It is widely accepted that the synapse plays a role in the formation of memory. As neurotransmitters activate receptors across the synaptic cleft, the connection between the two neurons is strengthened when both neurons are active at the same time, as a result of the receptor’s signaling mechanisms. The strength of two connected neural pathways is thought to result in the storage of information, resulting in memory. This process of synaptic strengthening is known as long-term potentiation.

https://en.wikipedia.org/wiki/Synapse

They haven’t studied it before, they will have to learn on the job. For a lot of engineers some concepts are just natural. In some cases, early contact with engineering starts in the early teenage. As an apprentice you will need to focus more on learning these concepts fast. Thus why asking even the stupidest questions is absolutely vital. And this activity should be reinforced by managers or mentors.

DRY, YAGNI and SOLID to name a few will be something of a shock discovery. It will be like learning integrals and differentials. Again in more things you will get yourself involved in, the higher chance your brain will catch up. The role of your team and especially your leaders is to continuously, patiently explain again. You just keep on asking each question.

Find a mentor, or be a mentor. As a final note. Very few people will be capable to succeed without continuous positive reinforcement. My favorite Stephen Gilligan calls this approach by it’s better name sponsorship. By taking on an engineering apprentice your role is to make sure they will succeed. They are not just yet another distraction. More will be expected from you, because technically you are not working with a young engineering graduate. You are working with a person, who never had to do much with STEM and wants to (high motivation) to get into this area in their adult life. It is not easy for them already. Just try to make it as easy as possible for them.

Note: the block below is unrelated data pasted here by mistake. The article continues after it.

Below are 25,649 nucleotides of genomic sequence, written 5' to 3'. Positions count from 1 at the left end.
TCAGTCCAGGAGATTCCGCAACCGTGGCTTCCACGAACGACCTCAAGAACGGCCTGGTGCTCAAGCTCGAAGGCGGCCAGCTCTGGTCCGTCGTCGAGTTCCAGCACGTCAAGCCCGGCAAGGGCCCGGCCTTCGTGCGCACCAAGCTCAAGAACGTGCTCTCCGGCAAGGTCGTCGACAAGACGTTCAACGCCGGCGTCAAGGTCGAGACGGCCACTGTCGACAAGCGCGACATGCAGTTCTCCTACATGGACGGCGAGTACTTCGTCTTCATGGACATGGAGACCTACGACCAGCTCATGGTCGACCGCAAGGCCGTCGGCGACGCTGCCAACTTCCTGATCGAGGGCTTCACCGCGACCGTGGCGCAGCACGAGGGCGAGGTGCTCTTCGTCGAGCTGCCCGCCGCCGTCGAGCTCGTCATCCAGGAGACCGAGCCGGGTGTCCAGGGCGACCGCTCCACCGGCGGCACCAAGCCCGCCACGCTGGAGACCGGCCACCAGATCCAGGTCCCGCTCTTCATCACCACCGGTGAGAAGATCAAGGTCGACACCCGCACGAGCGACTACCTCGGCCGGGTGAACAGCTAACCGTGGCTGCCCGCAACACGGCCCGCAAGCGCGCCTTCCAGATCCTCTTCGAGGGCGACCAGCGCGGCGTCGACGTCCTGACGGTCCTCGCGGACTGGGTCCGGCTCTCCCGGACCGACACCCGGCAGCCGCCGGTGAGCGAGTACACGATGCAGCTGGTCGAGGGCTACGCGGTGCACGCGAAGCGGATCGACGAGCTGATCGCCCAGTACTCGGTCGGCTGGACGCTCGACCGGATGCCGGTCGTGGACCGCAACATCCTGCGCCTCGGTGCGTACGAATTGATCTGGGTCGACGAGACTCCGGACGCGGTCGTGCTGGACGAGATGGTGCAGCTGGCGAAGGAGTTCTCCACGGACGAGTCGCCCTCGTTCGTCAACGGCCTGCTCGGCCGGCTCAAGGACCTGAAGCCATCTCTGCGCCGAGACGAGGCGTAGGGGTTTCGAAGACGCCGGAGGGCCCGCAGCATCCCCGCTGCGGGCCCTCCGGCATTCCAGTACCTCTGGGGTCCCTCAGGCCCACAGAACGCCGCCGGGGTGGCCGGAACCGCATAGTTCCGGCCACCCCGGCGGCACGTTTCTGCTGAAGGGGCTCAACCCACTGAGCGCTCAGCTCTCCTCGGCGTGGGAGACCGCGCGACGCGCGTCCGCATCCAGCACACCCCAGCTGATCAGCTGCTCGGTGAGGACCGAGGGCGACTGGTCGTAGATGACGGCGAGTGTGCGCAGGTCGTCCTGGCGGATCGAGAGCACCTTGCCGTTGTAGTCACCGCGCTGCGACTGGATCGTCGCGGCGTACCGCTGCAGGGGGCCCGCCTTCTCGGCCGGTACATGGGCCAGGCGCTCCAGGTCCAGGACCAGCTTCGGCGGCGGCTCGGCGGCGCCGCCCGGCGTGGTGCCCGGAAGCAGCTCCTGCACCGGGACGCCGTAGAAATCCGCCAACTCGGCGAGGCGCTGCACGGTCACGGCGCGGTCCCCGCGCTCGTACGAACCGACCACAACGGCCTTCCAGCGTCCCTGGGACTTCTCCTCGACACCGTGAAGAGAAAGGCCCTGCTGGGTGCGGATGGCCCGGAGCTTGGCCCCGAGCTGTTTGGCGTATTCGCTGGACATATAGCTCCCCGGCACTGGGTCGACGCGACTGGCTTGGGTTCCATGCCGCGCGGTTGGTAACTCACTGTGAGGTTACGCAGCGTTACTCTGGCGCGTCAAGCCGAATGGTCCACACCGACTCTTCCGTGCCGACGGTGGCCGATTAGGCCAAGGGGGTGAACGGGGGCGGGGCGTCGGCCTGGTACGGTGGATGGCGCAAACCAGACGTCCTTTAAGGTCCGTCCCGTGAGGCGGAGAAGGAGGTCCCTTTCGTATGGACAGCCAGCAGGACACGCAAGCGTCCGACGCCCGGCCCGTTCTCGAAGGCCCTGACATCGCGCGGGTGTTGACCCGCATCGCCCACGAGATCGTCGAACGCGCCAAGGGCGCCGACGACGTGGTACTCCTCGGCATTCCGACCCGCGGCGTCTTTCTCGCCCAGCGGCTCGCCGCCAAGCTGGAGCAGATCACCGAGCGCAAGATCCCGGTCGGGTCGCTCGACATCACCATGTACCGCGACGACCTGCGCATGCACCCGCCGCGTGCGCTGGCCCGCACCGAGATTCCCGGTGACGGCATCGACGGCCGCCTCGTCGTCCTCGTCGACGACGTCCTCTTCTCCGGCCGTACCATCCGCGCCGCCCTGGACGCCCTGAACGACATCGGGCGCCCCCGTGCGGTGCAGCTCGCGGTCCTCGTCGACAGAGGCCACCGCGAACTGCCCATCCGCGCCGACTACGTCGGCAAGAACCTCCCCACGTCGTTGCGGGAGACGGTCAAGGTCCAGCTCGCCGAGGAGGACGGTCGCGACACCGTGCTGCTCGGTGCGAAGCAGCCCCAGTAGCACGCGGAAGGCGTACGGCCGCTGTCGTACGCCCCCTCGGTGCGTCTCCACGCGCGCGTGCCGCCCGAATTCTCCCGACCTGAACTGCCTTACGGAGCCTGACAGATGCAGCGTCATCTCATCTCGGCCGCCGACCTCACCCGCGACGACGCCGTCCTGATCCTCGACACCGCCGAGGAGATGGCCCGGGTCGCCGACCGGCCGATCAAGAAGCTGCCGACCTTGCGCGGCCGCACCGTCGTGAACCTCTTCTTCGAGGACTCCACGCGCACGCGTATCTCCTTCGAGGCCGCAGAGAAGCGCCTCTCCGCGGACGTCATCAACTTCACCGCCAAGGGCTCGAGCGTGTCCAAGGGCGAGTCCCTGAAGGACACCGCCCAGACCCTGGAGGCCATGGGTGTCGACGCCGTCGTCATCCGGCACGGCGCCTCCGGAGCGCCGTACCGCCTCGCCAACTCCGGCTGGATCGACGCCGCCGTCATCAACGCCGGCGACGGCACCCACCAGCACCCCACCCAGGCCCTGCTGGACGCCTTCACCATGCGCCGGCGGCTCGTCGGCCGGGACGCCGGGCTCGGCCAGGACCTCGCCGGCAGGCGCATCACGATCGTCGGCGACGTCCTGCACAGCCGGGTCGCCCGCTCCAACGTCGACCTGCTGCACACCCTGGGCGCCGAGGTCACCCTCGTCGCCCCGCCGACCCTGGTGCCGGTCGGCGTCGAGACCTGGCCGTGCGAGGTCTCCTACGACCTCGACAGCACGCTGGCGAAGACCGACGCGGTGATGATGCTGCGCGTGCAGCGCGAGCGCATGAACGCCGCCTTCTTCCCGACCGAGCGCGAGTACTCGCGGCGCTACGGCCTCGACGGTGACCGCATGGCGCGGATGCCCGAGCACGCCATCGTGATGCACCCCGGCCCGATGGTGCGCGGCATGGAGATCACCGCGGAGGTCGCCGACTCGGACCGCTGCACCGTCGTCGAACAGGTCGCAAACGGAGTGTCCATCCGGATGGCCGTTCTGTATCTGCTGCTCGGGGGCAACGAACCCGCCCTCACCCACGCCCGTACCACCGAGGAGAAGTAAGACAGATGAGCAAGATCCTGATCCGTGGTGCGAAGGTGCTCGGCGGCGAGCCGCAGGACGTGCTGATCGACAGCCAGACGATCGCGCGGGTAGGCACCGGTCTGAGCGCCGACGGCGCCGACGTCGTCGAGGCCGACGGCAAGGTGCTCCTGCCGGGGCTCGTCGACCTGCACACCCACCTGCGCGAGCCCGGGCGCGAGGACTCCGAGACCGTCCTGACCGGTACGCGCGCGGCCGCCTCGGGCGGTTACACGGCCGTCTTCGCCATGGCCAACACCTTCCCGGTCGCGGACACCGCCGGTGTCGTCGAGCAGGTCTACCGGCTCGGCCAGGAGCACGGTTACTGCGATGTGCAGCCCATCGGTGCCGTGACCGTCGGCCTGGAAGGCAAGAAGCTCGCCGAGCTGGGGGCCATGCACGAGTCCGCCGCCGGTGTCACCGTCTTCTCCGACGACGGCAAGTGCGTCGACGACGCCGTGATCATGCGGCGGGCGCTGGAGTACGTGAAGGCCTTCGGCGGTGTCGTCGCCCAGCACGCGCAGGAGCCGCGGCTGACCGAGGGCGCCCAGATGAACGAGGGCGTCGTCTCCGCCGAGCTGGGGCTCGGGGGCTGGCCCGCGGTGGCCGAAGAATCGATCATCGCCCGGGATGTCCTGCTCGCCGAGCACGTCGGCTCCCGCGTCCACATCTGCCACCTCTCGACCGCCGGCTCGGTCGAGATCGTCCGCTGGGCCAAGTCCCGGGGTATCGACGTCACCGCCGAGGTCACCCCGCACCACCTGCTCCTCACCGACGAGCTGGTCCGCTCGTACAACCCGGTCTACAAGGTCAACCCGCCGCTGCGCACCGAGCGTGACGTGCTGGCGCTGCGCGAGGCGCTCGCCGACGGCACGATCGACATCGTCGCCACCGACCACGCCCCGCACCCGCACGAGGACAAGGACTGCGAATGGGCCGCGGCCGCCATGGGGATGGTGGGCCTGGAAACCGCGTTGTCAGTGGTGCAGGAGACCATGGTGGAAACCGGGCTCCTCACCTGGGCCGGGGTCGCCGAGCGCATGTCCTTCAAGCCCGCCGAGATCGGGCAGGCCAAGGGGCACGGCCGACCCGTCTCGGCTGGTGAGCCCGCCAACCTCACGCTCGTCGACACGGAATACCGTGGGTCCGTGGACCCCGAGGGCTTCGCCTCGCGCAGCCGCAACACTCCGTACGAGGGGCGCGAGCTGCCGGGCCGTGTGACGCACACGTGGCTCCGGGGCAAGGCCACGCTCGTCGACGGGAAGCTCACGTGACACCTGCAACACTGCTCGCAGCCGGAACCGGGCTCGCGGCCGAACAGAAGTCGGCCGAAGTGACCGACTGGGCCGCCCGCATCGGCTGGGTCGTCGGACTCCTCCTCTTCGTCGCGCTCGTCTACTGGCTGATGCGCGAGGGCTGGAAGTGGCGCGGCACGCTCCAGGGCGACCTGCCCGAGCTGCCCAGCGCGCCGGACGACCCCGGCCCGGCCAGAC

I understand the requirements are not easy. But the world where we would be able to get a fantastic engineer straight off the market will disappear in the next 10-15 years. There will simply not be enough of them. The ability to mentor and grow will become the managerial skills of the future. Not simply knowing how to code best.

Your critical skills as a manager, as you grow will start to oscillate around the below:

  • centering/opening attention
  • deep listening/proper naming
  • being touched by/touching
  • challenging/accepting
  • connecting with resources and traditions
  • developing multiple frames/practicing behavioral skills
  • cultivating fierceness, tenderness, and playfulness

While the world of engineering as you know today will continue to fade away and transform.

The presence of “proper conditions and effective sponsorship” is the key here. Without them, more “ineffective suffering” (Merton, 1964) and disturbing events will be the case.

https://www.stephengilligan.com/stephens-articales/2017/3/8/the-problem-is-the-solution-the-principle-of-sponsorship-in-psychotherapy


The world of engineering is transforming. It went from being a toy for geeks, then to being understood by a few acolytes, now it’s undergoing a transformation to become egalitarian to the users and soon will start on it’s way to be an egalitarian science, and most likely after, be the same as reading and writing today (as long as we won’t finish off this planet first).